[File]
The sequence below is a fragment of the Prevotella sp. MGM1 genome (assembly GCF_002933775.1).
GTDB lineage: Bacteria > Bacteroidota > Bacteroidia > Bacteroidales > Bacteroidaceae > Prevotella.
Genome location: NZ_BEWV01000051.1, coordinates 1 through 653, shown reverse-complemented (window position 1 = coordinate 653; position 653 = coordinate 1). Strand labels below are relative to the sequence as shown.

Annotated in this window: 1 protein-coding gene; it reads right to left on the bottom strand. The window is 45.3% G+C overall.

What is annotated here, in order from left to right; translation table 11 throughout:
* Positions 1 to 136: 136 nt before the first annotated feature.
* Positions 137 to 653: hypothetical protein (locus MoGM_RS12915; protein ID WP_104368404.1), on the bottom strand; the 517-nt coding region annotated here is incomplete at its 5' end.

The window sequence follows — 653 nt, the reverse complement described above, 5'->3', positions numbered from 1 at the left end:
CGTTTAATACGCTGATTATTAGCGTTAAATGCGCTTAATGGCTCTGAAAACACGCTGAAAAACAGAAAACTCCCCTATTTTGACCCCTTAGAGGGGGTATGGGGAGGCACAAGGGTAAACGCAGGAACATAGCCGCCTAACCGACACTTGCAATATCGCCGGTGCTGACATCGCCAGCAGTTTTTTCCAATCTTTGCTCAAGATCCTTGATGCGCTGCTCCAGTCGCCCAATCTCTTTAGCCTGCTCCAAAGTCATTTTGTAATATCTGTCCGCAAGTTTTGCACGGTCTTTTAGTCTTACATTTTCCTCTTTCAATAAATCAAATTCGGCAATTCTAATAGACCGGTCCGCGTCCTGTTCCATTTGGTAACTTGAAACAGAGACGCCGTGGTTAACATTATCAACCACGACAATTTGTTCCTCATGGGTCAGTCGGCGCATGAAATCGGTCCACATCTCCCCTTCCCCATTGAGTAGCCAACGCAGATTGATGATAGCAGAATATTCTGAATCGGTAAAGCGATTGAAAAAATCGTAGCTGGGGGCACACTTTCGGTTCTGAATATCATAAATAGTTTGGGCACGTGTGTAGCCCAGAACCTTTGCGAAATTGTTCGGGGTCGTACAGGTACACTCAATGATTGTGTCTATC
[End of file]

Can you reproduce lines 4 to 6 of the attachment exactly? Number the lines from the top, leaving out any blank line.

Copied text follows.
Annotated in this window: 1 protein-coding gene; it reads right to left on the bottom strand. The window is 45.3% G+C overall.

What is annotated here, in order from left to right; translation table 11 throughout:
* Positions 1 to 136: 136 nt before the first annotated feature.